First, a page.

BELMOND — Iowa Gov. Terry Branstad said there are higher expectations for education in the 21st century and Iowa students need to be prepared to face them.
That is not going to happen unless the “teaching profession is transformed,” he said, speaking before a group of about 50 at Belmond-Klemme High School Wednesday as part of a 14-city schedule of meetings on education reform.
Last year, Branstad initiated reform discussion and pledged to continue the effort this year.
Branstad admitted measures he envisioned would take years to change.
Providing teachers with supports is a good place to start, he said.
“Great teaching is a game-changer,” he said, and teachers need better pay, tools and collaboration with fellow teaching professionals.
More cooperation among colleagues is “absolutely essential,” and includes “setting academic goals, analyzing achievement data and improving instructional strategies” to meet student needs, he said.
About one-third of third graders and one-third of eighth graders do not read to proficiency levels, according to state tests, he said.
Iowa education overall has slipped in national rankings from placement in the top three 20 years ago, to 29th in fourth grade reading and 25th in eighth grade math, he said.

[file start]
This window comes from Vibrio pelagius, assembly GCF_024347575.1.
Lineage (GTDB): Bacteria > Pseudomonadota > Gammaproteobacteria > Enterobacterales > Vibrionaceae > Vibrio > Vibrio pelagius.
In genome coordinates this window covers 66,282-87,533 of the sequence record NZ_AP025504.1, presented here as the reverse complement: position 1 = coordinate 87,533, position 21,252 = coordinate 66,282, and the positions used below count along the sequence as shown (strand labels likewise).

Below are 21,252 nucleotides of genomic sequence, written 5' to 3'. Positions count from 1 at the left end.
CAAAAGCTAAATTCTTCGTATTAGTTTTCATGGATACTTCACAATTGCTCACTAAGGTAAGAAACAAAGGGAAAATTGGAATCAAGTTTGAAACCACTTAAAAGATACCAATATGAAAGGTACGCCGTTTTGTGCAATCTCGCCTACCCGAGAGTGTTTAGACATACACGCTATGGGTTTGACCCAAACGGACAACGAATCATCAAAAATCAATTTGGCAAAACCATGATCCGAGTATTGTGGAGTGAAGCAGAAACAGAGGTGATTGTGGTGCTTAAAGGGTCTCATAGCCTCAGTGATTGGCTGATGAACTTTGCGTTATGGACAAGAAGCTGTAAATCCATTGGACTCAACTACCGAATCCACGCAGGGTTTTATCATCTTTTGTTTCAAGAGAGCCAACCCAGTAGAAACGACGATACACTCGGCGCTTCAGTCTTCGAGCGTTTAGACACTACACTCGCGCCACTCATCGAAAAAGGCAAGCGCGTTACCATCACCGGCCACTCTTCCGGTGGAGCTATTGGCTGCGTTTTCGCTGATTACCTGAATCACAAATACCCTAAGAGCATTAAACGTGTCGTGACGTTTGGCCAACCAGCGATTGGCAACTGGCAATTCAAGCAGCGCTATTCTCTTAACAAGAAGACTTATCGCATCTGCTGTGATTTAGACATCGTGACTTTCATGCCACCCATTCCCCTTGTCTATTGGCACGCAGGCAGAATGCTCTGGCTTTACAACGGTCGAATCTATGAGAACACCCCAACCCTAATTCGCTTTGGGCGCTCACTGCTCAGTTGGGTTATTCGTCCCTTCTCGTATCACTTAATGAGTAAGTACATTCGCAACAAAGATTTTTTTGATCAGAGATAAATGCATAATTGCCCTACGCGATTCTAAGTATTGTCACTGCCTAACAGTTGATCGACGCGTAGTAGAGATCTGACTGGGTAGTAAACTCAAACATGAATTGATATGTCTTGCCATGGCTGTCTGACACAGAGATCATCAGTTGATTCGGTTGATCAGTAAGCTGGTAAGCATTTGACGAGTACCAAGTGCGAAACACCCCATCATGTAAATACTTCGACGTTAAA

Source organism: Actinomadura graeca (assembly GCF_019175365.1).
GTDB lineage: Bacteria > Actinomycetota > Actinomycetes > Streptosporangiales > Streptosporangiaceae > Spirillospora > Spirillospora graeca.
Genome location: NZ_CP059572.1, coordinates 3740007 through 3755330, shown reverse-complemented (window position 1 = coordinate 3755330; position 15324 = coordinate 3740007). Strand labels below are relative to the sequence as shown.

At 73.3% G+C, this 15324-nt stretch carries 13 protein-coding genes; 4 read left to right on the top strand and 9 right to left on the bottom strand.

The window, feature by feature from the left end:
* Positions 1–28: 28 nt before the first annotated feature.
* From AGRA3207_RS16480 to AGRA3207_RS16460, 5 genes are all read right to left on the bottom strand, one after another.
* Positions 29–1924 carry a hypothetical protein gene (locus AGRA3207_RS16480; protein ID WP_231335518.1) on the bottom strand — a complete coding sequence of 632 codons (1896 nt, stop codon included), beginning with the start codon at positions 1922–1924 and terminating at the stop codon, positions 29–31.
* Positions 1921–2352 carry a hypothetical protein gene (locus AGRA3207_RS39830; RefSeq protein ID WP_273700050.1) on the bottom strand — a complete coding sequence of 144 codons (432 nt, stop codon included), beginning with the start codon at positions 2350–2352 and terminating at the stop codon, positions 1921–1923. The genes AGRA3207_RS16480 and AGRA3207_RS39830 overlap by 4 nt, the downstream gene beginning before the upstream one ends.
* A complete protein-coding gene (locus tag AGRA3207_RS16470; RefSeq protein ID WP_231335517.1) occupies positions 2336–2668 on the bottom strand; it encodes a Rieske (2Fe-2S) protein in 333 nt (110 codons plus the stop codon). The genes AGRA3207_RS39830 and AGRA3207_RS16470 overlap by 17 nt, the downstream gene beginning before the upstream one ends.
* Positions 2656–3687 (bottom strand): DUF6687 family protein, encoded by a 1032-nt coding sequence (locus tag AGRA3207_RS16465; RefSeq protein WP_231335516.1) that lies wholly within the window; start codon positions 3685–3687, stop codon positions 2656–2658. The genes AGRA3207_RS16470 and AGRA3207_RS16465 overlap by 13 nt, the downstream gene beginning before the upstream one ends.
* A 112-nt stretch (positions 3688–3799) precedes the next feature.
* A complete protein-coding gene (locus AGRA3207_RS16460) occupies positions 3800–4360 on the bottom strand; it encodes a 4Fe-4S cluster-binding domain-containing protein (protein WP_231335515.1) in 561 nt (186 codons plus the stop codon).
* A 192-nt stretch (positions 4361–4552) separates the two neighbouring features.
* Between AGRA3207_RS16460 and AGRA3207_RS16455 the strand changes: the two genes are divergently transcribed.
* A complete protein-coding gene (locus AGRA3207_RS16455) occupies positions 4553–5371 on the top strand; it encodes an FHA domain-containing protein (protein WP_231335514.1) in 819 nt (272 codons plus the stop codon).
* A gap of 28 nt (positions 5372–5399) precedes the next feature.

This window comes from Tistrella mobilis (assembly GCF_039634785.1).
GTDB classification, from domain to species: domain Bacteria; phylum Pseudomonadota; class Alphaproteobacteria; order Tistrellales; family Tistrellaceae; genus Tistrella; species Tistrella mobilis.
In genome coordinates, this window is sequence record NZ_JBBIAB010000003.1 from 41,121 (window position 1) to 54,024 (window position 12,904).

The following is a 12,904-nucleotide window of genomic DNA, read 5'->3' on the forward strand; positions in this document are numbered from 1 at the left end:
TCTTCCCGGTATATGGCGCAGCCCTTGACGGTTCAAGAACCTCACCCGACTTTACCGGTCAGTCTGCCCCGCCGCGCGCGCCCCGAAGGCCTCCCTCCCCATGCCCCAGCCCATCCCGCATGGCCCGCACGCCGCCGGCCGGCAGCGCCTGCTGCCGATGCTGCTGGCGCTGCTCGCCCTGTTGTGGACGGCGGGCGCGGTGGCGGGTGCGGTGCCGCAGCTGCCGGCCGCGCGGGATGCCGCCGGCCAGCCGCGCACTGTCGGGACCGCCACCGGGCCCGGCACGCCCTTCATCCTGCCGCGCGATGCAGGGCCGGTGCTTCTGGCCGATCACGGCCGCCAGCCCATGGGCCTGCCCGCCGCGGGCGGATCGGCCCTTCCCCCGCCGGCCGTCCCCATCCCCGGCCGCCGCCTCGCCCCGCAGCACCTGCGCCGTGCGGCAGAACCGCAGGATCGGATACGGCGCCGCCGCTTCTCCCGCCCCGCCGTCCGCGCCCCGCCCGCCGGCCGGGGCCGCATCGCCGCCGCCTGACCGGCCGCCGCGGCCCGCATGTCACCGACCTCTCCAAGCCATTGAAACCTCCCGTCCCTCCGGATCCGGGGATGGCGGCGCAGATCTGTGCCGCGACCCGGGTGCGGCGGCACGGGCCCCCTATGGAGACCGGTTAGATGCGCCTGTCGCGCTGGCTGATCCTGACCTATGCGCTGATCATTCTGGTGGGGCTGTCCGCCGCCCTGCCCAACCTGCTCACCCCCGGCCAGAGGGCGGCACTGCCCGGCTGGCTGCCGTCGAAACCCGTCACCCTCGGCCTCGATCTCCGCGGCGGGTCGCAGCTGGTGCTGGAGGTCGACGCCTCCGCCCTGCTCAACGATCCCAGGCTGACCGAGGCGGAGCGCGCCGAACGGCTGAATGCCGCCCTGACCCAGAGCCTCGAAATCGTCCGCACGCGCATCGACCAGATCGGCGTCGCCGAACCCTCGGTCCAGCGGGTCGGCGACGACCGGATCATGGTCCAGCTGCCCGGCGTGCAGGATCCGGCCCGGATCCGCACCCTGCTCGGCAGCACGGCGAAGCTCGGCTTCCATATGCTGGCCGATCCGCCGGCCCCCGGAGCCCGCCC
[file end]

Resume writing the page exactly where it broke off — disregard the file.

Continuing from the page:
“Too many are not mastering the most basic skills,” he said.
Raising base teacher pay is essential to attracting people to the profession, he said, and added that those who teach in more “challenging” schools should be rewarded.
“And we should not underestimate what teachers can do,” he said. “We should work to make teachers inspirational leaders” working in collaboration with administrators.
When asked about cost of reform, Branstad said state revenues were in good shape, but declined to quote any estimates.
He said details would not be released until the start of the legislative session.
Although Lt. Gov. Kim Reynolds could not attend, Linda Fandel, the governor’s special assistant for education policy, spoke briefly.
Finland, Canada and Singapore all have systems more focused on meeting student needs and their systems should be studied, she said.
Not all in the audience agreed with some of the governor’s thoughts.
Jason Enke, UniServ Unit 2 Director of the Iowa State Education Association, said comparisons to other countries are faulty, since they seldom take into account societal differences between the U.S. and other countries.
But Branstad did not agree.
“I think we’ve just been too complacent,” and achievement has not moved forward.
Belmond Mayor Al Mattison suggested using retired teachers to enrich classrooms, many of whom have advanced degrees.
Elementary Principal Mike Thompson said he hoped any plan could be debated on its merits, not on partisanship.
Branstad’s meeting echoed similar reform gatherings held last year.
Several items in his 2012 reform package — online learning, teacher evaluation, third-grade retention for poor readers among them — failed to survive the session intact.